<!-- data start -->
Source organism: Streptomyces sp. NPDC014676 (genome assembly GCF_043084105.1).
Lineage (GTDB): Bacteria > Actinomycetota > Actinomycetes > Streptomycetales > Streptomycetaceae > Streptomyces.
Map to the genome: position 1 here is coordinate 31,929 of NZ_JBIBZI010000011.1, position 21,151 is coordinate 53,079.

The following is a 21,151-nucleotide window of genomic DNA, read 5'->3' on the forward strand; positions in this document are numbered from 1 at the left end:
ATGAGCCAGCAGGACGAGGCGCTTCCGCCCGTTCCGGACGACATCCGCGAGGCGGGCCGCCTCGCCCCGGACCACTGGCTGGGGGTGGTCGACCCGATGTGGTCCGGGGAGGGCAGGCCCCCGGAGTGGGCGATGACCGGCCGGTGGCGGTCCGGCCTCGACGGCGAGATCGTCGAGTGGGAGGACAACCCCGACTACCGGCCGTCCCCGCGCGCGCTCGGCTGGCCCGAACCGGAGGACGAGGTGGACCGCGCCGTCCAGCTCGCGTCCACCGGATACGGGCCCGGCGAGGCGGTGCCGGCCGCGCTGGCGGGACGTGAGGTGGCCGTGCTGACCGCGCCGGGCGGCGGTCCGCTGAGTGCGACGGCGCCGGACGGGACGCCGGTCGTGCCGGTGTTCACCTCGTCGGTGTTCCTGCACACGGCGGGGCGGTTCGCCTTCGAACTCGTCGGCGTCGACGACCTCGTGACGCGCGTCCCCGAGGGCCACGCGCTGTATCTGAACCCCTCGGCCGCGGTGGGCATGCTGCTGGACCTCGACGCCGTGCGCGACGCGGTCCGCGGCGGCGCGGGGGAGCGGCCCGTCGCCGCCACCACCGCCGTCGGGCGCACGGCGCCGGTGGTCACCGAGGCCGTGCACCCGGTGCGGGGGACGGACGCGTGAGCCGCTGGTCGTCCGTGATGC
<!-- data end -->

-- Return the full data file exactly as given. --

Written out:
Source organism: Streptomyces sp. NPDC014676 (genome assembly GCF_043084105.1).
Lineage (GTDB): Bacteria > Actinomycetota > Actinomycetes > Streptomycetales > Streptomycetaceae > Streptomyces.
Map to the genome: position 1 here is coordinate 31,929 of NZ_JBIBZI010000011.1, position 21,151 is coordinate 53,079.

The following is a 21,151-nucleotide window of genomic DNA, read 5'->3' on the forward strand; positions in this document are numbered from 1 at the left end:
ATGAGCCAGCAGGACGAGGCGCTTCCGCCCGTTCCGGACGACATCCGCGAGGCGGGCCGCCTCGCCCCGGACCACTGGCTGGGGGTGGTCGACCCGATGTGGTCCGGGGAGGGCAGGCCCCCGGAGTGGGCGATGACCGGCCGGTGGCGGTCCGGCCTCGACGGCGAGATCGTCGAGTGGGAGGACAACCCCGACTACCGGCCGTCCCCGCGCGCGCTCGGCTGGCCCGAACCGGAGGACGAGGTGGACCGCGCCGTCCAGCTCGCGTCCACCGGATACGGGCCCGGCGAGGCGGTGCCGGCCGCGCTGGCGGGACGTGAGGTGGCCGTGCTGACCGCGCCGGGCGGCGGTCCGCTGAGTGCGACGGCGCCGGACGGGACGCCGGTCGTGCCGGTGTTCACCTCGTCGGTGTTCCTGCACACGGCGGGGCGGTTCGCCTTCGAACTCGTCGGCGTCGACGACCTCGTGACGCGCGTCCCCGAGGGCCACGCGCTGTATCTGAACCCCTCGGCCGCGGTGGGCATGCTGCTGGACCTCGACGCCGTGCGCGACGCGGTCCGCGGCGGCGCGGGGGAGCGGCCCGTCGCCGCCACCACCGCCGTCGGGCGCACGGCGCCGGTGGTCACCGAGGCCGTGCACCCGGTGCGGGGGACGGACGCGTGAGCCGCTGGTCGTCCGTGATGC